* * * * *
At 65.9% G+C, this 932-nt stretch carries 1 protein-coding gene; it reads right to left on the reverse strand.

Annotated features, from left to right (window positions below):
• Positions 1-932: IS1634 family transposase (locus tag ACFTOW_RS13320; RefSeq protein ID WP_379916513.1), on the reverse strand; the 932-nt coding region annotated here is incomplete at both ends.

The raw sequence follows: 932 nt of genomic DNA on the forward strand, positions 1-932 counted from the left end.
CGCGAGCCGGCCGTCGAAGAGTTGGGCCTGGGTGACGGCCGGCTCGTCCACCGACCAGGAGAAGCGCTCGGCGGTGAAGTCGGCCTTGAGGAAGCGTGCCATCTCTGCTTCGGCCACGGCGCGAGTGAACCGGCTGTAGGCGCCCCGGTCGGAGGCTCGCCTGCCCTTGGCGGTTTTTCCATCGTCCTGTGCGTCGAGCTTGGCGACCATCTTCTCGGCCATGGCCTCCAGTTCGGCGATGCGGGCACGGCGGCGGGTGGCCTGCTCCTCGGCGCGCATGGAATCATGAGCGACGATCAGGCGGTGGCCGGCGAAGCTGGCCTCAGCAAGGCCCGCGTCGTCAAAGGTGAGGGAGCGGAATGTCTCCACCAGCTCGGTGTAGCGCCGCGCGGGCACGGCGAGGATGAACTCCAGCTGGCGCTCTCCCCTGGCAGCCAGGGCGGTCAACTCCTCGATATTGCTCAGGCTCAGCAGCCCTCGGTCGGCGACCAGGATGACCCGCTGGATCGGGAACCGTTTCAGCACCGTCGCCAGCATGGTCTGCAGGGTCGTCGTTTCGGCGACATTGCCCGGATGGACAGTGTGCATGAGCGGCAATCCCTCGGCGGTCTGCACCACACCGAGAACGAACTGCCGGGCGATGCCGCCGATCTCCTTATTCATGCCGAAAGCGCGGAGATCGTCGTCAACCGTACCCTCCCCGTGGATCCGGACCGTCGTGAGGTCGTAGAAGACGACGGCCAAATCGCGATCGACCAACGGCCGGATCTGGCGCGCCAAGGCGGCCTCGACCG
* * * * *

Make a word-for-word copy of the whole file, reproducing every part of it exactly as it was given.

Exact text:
At 65.9% G+C, this 932-nt stretch carries 1 protein-coding gene; it reads right to left on the reverse strand.

Annotated features, from left to right (window positions below):
• Positions 1-932: IS1634 family transposase (locus tag ACFTOW_RS13320; RefSeq protein ID WP_379916513.1), on the reverse strand; the 932-nt coding region annotated here is incomplete at both ends.

The raw sequence follows: 932 nt of genomic DNA on the forward strand, positions 1-932 counted from the left end.
CGCGAGCCGGCCGTCGAAGAGTTGGGCCTGGGTGACGGCCGGCTCGTCCACCGACCAGGAGAAGCGCTCGGCGGTGAAGTCGGCCTTGAGGAAGCGTGCCATCTCTGCTTCGGCCACGGCGCGAGTGAACCGGCTGTAGGCGCCCCGGTCGGAGGCTCGCCTGCCCTTGGCGGTTTTTCCATCGTCCTGTGCGTCGAGCTTGGCGACCATCTTCTCGGCCATGGCCTCCAGTTCGGCGATGCGGGCACGGCGGCGGGTGGCCTGCTCCTCGGCGCGCATGGAATCATGAGCGACGATCAGGCGGTGGCCGGCGAAGCTGGCCTCAGCAAGGCCCGCGTCGTCAAAGGTGAGGGAGCGGAATGTCTCCACCAGCTCGGTGTAGCGCCGCGCGGGCACGGCGAGGATGAACTCCAGCTGGCGCTCTCCCCTGGCAGCCAGGGCGGTCAACTCCTCGATATTGCTCAGGCTCAGCAGCCCTCGGTCGGCGACCAGGATGACCCGCTGGATCGGGAACCGTTTCAGCACCGTCGCCAGCATGGTCTGCAGGGTCGTCGTTTCGGCGACATTGCCCGGATGGACAGTGTGCATGAGCGGCAATCCCTCGGCGGTCTGCACCACACCGAGAACGAACTGCCGGGCGATGCCGCCGATCTCCTTATTCATGCCGAAAGCGCGGAGATCGTCGTCAACCGTACCCTCCCCGTGGATCCGGACCGTCGTGAGGTCGTAGAAGACGACGGCCAAATCGCGATCGACCAACGGCCGGATCTGGCGCGCCAAGGCGGCCTCGACCG